I have two credit cards (through the same bank). The first I got at age 18, and the 2nd I applied for while in grad school for better rewards. I use credit cards (primarily the more recent one) for routine monthly expenses and I pay them off in full every month and reap the rewards. The limits were pretty low while I was in school, but every 6 months or so they would notify me that they were raising my credit limit by a modest amount. This continued for a while, but it stopped not long after I left school (which roughly coincided with banks becoming more reluctant to offer credit).

My income has increased several hundred percent over what it was while I was in grad school, and I feel my credit limits do not reflect that. My combined credit limit between the two cards is a little over 12% of my yearly gross income. I feel this is probably low, and I might like to increase it both to increase my credit score and to easier allow for multiple large purchases (computer, furniture, etc.) in the same month without using an excessively high portion of my available credit. What guidelines should I use to determine how much of an increase, if any, to request?

3 Answers 3


Just call them and ask. It is pretty routine to do so. In fact, most of my credit cards have a way to ask for those online without even talking to a person.

There's no harm in asking the person on the phone for whatever amount you want, if it is too high they will tell you the max they will go to. The worst they can do is say no.

As to how much to ask for. I suggest asking for about 3x as much as you think you would ever charge on the card to keep your credit utilization percentages low.


They probably stopped raising your limit because of the credit crisis and new regulations. If you are planning a large purchase then call them and ask for a higher limit. Although with current rates you might be better off finding financing through the retailer or getting a new card with promotions. If you have a good credit score you shouldn't have a problem either way.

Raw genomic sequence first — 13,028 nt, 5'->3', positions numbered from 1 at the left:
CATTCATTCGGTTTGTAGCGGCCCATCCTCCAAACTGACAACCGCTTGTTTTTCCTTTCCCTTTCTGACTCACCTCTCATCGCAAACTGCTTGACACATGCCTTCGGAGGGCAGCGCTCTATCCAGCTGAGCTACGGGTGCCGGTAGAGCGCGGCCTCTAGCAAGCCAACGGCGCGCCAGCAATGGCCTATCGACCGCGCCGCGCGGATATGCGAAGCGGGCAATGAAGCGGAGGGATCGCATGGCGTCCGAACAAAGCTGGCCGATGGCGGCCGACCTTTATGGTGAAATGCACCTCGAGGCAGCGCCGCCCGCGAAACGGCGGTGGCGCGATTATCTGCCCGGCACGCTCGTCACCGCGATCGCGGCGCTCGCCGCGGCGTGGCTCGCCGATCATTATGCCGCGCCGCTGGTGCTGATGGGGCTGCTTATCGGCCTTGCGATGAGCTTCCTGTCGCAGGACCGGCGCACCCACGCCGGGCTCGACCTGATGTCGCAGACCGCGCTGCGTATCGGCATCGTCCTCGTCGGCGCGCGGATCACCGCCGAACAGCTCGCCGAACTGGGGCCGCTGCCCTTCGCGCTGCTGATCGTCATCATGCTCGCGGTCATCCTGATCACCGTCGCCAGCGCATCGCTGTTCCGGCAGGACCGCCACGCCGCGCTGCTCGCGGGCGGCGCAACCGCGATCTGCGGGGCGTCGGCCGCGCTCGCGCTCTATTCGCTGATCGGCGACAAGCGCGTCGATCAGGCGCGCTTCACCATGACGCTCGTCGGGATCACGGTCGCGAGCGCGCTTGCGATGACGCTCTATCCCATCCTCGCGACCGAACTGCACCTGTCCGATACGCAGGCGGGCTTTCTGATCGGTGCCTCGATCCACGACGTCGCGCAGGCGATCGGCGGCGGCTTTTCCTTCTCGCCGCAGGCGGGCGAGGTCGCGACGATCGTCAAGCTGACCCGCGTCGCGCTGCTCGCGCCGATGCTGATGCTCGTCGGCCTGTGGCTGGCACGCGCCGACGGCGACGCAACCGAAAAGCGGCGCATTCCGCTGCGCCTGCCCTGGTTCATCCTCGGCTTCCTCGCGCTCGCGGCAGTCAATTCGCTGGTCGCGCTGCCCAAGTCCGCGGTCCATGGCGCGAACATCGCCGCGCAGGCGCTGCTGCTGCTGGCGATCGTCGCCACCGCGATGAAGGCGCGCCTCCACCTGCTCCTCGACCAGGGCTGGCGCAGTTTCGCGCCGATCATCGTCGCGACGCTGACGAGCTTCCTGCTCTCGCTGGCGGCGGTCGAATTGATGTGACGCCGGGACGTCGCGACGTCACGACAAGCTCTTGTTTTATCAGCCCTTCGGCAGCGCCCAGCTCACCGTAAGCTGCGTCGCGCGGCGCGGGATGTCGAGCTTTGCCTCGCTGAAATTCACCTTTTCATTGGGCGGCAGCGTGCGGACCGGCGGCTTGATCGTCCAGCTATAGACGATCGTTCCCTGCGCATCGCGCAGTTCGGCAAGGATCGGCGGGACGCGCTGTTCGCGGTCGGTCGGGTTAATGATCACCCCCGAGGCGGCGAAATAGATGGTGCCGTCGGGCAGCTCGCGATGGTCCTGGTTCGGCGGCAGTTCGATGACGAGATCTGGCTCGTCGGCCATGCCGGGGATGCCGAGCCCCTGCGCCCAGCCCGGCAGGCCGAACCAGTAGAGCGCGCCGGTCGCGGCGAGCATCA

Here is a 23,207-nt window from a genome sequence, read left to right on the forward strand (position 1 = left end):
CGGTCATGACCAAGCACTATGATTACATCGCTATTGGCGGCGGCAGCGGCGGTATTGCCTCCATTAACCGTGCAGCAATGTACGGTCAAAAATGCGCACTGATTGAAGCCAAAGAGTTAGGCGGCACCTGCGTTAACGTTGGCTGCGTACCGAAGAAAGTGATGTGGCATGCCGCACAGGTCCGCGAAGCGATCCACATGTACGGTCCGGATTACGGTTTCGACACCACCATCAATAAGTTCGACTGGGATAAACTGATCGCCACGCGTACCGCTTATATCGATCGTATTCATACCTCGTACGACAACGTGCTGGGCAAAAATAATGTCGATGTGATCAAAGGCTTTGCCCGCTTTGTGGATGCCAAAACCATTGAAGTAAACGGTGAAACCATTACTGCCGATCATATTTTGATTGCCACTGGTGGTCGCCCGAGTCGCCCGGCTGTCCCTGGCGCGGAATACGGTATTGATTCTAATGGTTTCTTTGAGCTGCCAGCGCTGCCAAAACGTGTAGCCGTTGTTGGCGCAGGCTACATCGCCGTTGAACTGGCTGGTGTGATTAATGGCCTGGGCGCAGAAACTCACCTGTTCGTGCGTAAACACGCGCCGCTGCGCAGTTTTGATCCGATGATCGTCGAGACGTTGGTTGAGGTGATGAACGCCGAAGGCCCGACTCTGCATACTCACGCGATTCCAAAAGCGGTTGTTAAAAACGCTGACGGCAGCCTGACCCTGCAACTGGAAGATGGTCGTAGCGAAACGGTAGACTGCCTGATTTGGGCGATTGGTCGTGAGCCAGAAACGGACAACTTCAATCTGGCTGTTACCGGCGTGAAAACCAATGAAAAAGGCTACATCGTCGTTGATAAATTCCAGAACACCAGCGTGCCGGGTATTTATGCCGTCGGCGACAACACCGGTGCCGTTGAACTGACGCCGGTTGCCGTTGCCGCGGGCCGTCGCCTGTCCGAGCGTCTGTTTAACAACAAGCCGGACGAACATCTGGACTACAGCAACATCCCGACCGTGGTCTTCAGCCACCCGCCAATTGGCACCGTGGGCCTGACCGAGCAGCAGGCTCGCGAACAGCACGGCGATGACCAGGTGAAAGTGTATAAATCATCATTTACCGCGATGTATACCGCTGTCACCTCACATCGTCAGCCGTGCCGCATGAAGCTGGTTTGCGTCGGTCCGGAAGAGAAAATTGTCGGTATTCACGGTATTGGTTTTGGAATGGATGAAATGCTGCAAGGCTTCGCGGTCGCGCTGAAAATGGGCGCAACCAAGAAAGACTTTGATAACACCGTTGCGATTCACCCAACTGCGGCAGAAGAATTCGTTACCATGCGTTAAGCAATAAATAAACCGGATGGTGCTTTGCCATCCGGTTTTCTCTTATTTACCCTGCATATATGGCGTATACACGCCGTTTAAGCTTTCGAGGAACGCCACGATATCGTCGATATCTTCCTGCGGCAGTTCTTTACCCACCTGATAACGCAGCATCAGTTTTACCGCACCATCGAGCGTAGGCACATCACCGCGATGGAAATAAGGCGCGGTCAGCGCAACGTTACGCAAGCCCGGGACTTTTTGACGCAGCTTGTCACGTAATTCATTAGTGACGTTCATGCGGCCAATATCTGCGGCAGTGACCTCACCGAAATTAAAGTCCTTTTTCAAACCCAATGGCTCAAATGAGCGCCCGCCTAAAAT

I don't think raising a limit "just because" makes a lot of sense. Some say it effects your credit score in the long run, but chances are they'll pull your credit when you ask for a raise and that will just lower the score.

  • 2
    Sure they will pull my credit score if I ask for an increase, but won't that effect wear off shortly as opposed to the long-term benefit from the increase in limit? Apr 28, 2011 at 2:25
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    If you talk to them on the phone, they can tell you the limit they can raise your credit without pulling your credit. If you want to go above that limit they will then have to pull your credit. The credit card companies routinely run 'soft' credit inquiries throughout the year (these do not affect your credit score) so they have some knowledge of your credit worthiness without pulling a 'hard' credit inquiry (that will affect your credit score), and they can use the information from the soft inquiries to go up to a certain limit without pulling a hard inquiry.
    – ljkyser
    Apr 30, 2011 at 21:01

I think it would be hard to make the decision based on your credit score, b/c there are always different answers about what affects, and how much. If you don't make big mistakes, like defaulting, I'm sure your credit score will take care of itself.

If you feel like you want more flexibility in your limits, then call and see what you can get. I have around 6 cards, at least 2 have limits over 10k, and my credit score has been over 800 for years. I've opened and closed various cards, and had limits rise over the years and haven't been constrained in getting mortgage or refinancing.

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